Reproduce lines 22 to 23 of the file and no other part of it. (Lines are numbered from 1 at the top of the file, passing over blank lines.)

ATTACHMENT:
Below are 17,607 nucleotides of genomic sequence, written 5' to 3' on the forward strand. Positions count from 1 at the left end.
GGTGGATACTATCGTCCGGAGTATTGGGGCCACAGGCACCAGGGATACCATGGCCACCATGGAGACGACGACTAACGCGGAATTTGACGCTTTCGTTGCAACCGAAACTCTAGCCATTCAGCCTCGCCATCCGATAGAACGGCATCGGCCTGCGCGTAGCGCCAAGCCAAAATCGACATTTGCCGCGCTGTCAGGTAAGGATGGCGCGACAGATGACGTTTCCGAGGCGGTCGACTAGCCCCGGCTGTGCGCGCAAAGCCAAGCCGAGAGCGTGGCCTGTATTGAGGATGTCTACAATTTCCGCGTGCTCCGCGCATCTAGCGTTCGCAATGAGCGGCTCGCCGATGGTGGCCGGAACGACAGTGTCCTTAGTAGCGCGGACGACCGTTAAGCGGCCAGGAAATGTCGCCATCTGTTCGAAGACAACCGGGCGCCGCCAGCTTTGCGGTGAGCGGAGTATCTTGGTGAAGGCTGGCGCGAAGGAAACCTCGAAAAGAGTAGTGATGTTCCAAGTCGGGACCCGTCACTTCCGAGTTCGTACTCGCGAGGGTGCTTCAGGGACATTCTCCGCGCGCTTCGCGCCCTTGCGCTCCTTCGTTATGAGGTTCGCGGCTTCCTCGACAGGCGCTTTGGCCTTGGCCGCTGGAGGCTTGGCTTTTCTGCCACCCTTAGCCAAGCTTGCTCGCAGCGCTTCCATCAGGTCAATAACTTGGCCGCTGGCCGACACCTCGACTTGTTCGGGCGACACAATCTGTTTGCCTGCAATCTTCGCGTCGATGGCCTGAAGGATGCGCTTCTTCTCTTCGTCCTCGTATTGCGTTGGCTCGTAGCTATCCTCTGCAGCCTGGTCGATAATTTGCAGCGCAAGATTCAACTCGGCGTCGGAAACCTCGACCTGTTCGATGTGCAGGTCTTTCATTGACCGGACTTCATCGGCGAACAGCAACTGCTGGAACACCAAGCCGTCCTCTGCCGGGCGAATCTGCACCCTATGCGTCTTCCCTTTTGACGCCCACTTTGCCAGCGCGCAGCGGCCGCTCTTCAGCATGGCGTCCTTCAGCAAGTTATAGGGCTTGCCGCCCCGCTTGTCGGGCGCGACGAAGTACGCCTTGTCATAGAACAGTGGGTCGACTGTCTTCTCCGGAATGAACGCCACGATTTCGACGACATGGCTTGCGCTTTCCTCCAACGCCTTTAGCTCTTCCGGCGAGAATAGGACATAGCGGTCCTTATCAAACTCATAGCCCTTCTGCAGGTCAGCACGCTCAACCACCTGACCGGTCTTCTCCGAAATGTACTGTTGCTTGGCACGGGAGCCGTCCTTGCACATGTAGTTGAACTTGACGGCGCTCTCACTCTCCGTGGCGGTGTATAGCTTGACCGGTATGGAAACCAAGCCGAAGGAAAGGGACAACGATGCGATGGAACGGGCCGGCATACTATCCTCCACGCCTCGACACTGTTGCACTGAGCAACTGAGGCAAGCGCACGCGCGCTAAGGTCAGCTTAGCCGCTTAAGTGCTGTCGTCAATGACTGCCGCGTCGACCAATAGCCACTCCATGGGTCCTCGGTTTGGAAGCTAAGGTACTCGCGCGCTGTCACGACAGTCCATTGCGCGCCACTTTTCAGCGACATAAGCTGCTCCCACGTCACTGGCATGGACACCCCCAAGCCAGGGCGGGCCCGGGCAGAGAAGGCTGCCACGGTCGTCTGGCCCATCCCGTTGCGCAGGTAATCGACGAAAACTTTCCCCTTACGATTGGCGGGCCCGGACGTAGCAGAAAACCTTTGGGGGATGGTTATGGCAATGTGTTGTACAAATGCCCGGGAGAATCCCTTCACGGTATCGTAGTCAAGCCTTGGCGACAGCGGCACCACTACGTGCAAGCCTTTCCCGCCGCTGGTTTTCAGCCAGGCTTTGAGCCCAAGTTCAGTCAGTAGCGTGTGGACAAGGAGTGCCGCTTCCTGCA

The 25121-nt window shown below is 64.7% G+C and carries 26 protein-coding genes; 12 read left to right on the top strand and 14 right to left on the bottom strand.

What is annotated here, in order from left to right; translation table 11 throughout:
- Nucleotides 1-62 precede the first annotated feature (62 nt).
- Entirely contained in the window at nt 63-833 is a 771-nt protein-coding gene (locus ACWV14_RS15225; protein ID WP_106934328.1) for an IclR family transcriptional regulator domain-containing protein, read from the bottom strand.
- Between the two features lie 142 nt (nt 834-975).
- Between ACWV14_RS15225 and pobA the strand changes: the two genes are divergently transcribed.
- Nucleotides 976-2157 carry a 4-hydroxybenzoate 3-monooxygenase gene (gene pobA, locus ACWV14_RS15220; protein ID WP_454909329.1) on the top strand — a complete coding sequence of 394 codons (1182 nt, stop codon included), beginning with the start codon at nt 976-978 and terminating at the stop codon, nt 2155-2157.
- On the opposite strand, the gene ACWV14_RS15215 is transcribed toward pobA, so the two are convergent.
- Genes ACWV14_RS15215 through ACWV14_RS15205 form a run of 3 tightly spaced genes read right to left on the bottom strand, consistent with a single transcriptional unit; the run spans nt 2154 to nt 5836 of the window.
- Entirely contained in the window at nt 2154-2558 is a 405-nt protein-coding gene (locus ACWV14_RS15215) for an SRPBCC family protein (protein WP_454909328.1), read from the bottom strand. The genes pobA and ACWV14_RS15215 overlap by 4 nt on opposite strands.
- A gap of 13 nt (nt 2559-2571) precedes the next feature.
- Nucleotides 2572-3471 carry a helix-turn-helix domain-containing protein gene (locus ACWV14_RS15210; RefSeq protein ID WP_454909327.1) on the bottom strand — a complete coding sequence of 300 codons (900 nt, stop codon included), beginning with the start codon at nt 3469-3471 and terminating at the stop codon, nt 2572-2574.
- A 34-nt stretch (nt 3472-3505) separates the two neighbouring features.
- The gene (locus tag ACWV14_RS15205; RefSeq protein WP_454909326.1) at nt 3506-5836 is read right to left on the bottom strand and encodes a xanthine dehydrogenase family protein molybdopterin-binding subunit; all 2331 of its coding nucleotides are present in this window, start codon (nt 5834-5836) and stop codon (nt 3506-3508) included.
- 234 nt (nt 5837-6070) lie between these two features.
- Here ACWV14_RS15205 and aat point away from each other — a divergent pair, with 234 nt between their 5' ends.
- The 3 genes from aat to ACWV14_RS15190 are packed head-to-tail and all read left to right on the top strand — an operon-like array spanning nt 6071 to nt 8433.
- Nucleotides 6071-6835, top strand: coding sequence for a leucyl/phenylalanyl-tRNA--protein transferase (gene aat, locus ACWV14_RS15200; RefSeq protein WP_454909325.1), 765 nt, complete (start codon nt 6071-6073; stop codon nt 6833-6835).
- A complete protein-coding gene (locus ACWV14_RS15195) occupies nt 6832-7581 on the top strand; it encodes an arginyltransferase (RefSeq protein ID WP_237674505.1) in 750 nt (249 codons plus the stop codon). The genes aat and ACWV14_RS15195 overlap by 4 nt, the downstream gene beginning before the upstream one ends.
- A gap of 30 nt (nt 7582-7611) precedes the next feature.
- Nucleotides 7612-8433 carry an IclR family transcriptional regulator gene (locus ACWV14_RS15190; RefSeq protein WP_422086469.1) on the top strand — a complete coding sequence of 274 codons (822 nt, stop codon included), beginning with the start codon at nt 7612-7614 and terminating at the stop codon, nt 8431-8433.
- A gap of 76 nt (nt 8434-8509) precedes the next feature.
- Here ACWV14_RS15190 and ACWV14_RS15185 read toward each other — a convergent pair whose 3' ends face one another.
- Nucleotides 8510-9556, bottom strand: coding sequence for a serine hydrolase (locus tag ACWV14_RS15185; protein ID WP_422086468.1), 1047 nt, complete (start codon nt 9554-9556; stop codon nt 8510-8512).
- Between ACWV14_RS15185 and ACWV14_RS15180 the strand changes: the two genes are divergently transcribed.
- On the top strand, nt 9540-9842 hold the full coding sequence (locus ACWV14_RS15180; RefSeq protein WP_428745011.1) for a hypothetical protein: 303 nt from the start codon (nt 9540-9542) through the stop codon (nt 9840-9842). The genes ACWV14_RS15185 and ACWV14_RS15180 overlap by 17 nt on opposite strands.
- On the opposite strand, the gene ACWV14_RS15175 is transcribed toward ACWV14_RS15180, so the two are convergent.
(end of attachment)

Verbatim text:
- A gap of 30 nt (nt 7582-7611) precedes the next feature.
- Nucleotides 7612-8433 carry an IclR family transcriptional regulator gene (locus ACWV14_RS15190; RefSeq protein WP_422086469.1) on the top strand — a complete coding sequence of 274 codons (822 nt, stop codon included), beginning with the start codon at nt 7612-7614 and terminating at the stop codon, nt 8431-8433.